Asbestos Exposure Lawyer
A Ban By Any Other Name Is No Ban At All
Mesothelioma can be caused by exceedingly small levels of asbestos exposure. With all the expertise, the technology, and the skill possessed by medical science, there has never been identified any exposure to asbestos, however small, that does not increase one’s risk of developing cancer. If there is no safe exposure level, then only no exposure is safe.
Tragically, Congress is considering a bill that pays greater attention to political expediency than it does public health. S. 742, the “Ban Asbestos in America Act of 2007” is no ban at all. While masquerading as an asbestos prohibition, S. 742 defines an asbestos containing product as a product that contains greater than 1% asbestos. When it comes to asbestos 1% is a substantial margin of error.
Just as a “Clear Skies Act” should provide for cleaner air, not for easier ways to pollute, and A “Healthy Forest Initiative” should promote healthy forests, not deforestation, a “Ban Asbestos Bill”, should, well, ban asbestos. Have we become so jaded and beaten down with Orwellian/Washingtonian doublespeak that we will call a product with substantial asbestos content by any other name than? The 1% rule was originally a capitulation to the WR Grace company, one of the asbestos epidemic’s most prolific carriers and today an indicted felon for their conduct with respect to asbestos. Do we really want to embrace a political compromise made with an admitted killer decades ago?
Asbestos by any other name, is still asbestos. 1% asbestos is still 100% deadly. I doubt the victim cares that he was killed by a 1% product or a 100% asbestos product. The 1% definition does not even address the wholesale exemptions for uses of pure, uncut, 100% asbestos fibers for specific uses – uses invariably represented by the interests of equally specific, if not special, interest groups. Are workers subjected to asbestos for these special interest exemptions the acceptable risk, the expendable group, and the not reasonably worthy of protection that are so often the casualty of political compromise?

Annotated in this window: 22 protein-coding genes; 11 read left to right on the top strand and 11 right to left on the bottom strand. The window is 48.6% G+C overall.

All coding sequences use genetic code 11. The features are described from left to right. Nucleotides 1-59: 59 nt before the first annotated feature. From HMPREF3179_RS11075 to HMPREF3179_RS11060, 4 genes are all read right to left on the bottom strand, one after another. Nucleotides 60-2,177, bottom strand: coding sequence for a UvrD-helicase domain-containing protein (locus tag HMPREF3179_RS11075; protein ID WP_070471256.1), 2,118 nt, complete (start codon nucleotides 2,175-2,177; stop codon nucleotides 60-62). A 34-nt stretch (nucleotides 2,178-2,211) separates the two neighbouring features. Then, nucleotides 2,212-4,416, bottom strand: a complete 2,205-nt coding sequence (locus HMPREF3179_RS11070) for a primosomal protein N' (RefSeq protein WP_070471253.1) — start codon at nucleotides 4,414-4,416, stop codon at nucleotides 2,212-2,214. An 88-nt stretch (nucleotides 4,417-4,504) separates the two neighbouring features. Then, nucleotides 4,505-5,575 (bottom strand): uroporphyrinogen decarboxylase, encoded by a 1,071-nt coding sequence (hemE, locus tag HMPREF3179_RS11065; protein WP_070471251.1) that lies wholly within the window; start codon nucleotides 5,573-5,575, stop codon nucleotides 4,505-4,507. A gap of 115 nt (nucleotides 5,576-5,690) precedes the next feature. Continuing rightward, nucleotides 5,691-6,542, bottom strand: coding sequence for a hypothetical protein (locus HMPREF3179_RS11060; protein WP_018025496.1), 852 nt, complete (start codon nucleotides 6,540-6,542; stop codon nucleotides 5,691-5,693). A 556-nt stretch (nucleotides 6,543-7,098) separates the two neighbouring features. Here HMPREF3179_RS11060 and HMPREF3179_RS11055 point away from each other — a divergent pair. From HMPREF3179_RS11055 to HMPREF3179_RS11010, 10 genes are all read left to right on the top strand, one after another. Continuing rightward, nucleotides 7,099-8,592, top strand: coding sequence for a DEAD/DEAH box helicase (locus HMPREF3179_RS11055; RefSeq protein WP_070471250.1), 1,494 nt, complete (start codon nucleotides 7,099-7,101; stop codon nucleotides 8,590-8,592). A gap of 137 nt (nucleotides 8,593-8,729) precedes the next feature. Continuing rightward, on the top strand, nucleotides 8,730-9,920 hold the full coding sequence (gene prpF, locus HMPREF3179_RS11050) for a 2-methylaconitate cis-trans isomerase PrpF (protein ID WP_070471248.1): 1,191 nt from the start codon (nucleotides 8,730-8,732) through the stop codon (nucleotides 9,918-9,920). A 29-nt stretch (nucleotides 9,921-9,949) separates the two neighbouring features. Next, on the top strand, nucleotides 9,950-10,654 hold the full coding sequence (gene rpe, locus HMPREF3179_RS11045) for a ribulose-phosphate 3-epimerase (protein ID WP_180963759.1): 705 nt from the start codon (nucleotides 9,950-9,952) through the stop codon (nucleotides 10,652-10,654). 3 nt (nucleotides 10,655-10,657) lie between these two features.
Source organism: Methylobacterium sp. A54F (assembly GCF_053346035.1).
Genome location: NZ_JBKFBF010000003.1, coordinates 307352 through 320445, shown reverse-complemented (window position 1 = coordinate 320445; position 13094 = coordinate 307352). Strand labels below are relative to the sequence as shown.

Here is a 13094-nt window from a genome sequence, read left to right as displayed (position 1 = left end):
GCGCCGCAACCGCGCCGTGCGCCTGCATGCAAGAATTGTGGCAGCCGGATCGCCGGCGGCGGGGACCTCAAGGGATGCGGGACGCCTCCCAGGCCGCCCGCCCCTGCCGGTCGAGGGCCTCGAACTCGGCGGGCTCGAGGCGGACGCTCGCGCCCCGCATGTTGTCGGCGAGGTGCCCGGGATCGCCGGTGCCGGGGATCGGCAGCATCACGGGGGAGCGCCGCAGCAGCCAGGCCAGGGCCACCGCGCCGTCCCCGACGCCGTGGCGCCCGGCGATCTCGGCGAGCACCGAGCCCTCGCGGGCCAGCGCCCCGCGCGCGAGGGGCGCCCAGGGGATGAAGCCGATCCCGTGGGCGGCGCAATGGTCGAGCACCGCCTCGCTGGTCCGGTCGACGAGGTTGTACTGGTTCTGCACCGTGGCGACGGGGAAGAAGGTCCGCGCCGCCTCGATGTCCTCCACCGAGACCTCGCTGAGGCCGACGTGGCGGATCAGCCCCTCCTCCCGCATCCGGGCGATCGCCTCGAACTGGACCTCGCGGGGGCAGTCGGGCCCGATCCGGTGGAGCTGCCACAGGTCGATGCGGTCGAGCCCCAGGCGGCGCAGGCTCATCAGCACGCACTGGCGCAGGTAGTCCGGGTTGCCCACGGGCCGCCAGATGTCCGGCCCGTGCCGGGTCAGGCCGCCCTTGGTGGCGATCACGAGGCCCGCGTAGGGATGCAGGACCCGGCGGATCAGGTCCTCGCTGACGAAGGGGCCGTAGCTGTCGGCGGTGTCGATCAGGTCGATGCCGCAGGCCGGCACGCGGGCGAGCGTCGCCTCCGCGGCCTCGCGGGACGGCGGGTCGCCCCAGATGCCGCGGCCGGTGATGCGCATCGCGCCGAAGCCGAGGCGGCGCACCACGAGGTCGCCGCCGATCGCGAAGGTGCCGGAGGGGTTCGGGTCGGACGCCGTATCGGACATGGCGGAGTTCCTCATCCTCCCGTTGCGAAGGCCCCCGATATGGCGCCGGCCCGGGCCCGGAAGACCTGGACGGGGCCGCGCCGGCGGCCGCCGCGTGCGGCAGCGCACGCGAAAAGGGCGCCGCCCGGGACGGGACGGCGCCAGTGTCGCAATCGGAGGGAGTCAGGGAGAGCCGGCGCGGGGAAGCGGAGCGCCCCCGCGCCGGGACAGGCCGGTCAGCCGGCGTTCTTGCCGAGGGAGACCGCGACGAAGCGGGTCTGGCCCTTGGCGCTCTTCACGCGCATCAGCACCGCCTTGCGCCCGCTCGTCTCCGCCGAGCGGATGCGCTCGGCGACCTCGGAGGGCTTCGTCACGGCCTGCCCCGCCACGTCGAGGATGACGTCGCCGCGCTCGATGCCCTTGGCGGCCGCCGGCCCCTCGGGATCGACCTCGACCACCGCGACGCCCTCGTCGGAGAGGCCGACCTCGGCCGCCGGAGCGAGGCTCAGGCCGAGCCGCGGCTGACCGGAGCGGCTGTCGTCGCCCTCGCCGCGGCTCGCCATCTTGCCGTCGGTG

Who among us wants to tell the victims that their sacrifice is acceptable? That while they may be special to their families, “special” in terms of political interests they are not.
On February 28th, the Subcommittee on Environment and Hazardous Materials of the Committee on Energy and Commerce, held the most recent hearings on the House version of the asbestos “ban.” The House bill is not perfect, but it does understand that the difference between a ban, and an almost-but-not-quite ban promoted by S. 742, is really no ban at all. The House version gets that 1% asbestos is still 100% deadly.
The House also understands that in addition to its deceptive name, S. 742 does not attempt to protect victim’s rights to sue by including express language ensuring that the courthouse doors will not be closed to future asbestos victims. The House version preempts the attack on victim’s rights by ensuring that the courthouse doors will remain open.
The asbestos industry was represented by witnesses who swore that asbestos is practically a nuisance dust and that the official government risk estimates are exaggerated. Asbestos victims, indeed all of us interested in public health, found a loyal and committed advocate in Dr. Richard Lemen (R.Adm. U.S.P.H.S., Ret). Dr. Lemen, a veteran of the asbestos wars for over 4 decades, advised the committee that the asbestos industry once again aims to mislead and manipulate, rather than inform and illuminate. Dr. Lemen countered with testimony proving that the true estimates of asbestos deaths are underestimated and that a ban is long overdue. Admiral Lemen reminded the committee that America lags behind the rest of the industrialized world, over 40 countries now, that have resisted the special interest asbestos lobbies and have passed their own bans. Our industrial counterparts have passed real bans that recognize asbestos for the killer it truly is, not a watered down 1% exception ban that would call a certain number of asbestos deaths “acceptable” or “reasonable” within profit-driven risk guidelines.
Although no legislation is perfect, sometimes good enough isn’t. While supporters of S. 742 trumpet $10 million in annual research funding, how many victims would have easily rejected $10 million if they could have avoided mesothelioma? The research money is even less impressive when you learn that it is spread out over 10 facilities across the country in separate $1 million grants. How much will be lost to duplication of simple infrastructure and administrative costs for each of 10 centers of research around the country? $1 million dollar grants? Really? Are we that easily bought off? Have our elected representatives settled for what some think they are anyway and are now just negotiating their price? With over $1 Trillion going to fight various wars around the world on our behalf, it is amazing that mesothelioma, a disease that disproportionately affects our veterans, is still treated as an orphan disease. These troops deserve real support, not the kind relegated to a ribbon or bumper sticker, but support that matters. They were there when we needed them, they were there 100%, we cannot let them down, not even if only 1%.
Senator Patty Murray and others who have worked so tirelessly to end the asbestos disease epidemic deserve thanks and praise to be sure, but their efforts cannot be allowed to be watered down for the sake of political expediency. The “Ban Asbestos in America Act of 2007” cannot be allowed to be continued; use of asbestos by any other name…